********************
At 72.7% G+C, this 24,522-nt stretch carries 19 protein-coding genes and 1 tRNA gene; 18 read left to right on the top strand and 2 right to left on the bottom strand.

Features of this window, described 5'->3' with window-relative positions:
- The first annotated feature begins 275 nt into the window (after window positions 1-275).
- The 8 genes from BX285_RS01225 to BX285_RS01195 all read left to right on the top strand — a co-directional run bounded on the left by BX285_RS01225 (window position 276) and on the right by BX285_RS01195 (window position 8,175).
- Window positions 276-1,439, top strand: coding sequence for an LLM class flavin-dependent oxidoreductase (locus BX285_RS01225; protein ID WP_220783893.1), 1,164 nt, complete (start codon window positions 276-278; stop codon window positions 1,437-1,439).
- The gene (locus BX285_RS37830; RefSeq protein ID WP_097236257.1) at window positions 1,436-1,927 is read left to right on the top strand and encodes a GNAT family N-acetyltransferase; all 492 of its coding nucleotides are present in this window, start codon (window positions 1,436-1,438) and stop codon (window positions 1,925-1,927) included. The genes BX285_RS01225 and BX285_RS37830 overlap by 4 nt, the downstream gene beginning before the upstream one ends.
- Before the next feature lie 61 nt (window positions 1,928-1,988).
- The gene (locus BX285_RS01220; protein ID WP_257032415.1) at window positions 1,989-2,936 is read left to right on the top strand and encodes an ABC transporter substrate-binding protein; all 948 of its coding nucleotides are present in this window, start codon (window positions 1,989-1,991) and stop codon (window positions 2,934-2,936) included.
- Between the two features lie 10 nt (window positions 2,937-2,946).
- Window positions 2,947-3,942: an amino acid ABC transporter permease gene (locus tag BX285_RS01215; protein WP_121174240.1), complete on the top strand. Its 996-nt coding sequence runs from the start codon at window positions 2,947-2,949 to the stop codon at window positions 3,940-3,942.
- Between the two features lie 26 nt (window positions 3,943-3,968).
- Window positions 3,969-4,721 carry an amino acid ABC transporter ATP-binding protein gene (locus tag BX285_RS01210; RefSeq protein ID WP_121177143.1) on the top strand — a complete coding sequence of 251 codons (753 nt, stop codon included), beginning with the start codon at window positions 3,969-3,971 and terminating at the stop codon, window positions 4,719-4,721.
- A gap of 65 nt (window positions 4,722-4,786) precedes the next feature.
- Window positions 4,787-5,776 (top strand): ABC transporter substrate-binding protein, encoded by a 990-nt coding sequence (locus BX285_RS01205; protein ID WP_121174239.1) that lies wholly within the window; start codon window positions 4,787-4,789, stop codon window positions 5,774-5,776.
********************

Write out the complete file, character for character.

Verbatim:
At 72.7% G+C, this 24,522-nt stretch carries 19 protein-coding genes and 1 tRNA gene; 18 read left to right on the top strand and 2 right to left on the bottom strand.

Features of this window, described 5'->3' with window-relative positions:
- The first annotated feature begins 275 nt into the window (after window positions 1-275).
- The 8 genes from BX285_RS01225 to BX285_RS01195 all read left to right on the top strand — a co-directional run bounded on the left by BX285_RS01225 (window position 276) and on the right by BX285_RS01195 (window position 8,175).
- Window positions 276-1,439, top strand: coding sequence for an LLM class flavin-dependent oxidoreductase (locus BX285_RS01225; protein ID WP_220783893.1), 1,164 nt, complete (start codon window positions 276-278; stop codon window positions 1,437-1,439).
- The gene (locus BX285_RS37830; RefSeq protein ID WP_097236257.1) at window positions 1,436-1,927 is read left to right on the top strand and encodes a GNAT family N-acetyltransferase; all 492 of its coding nucleotides are present in this window, start codon (window positions 1,436-1,438) and stop codon (window positions 1,925-1,927) included. The genes BX285_RS01225 and BX285_RS37830 overlap by 4 nt, the downstream gene beginning before the upstream one ends.
- Before the next feature lie 61 nt (window positions 1,928-1,988).
- The gene (locus BX285_RS01220; protein ID WP_257032415.1) at window positions 1,989-2,936 is read left to right on the top strand and encodes an ABC transporter substrate-binding protein; all 948 of its coding nucleotides are present in this window, start codon (window positions 1,989-1,991) and stop codon (window positions 2,934-2,936) included.
- Between the two features lie 10 nt (window positions 2,937-2,946).
- Window positions 2,947-3,942: an amino acid ABC transporter permease gene (locus tag BX285_RS01215; protein WP_121174240.1), complete on the top strand. Its 996-nt coding sequence runs from the start codon at window positions 2,947-2,949 to the stop codon at window positions 3,940-3,942.
- Between the two features lie 26 nt (window positions 3,943-3,968).
- Window positions 3,969-4,721 carry an amino acid ABC transporter ATP-binding protein gene (locus tag BX285_RS01210; RefSeq protein ID WP_121177143.1) on the top strand — a complete coding sequence of 251 codons (753 nt, stop codon included), beginning with the start codon at window positions 3,969-3,971 and terminating at the stop codon, window positions 4,719-4,721.
- A gap of 65 nt (window positions 4,722-4,786) precedes the next feature.
- Window positions 4,787-5,776 (top strand): ABC transporter substrate-binding protein, encoded by a 990-nt coding sequence (locus BX285_RS01205; protein ID WP_121174239.1) that lies wholly within the window; start codon window positions 4,787-4,789, stop codon window positions 5,774-5,776.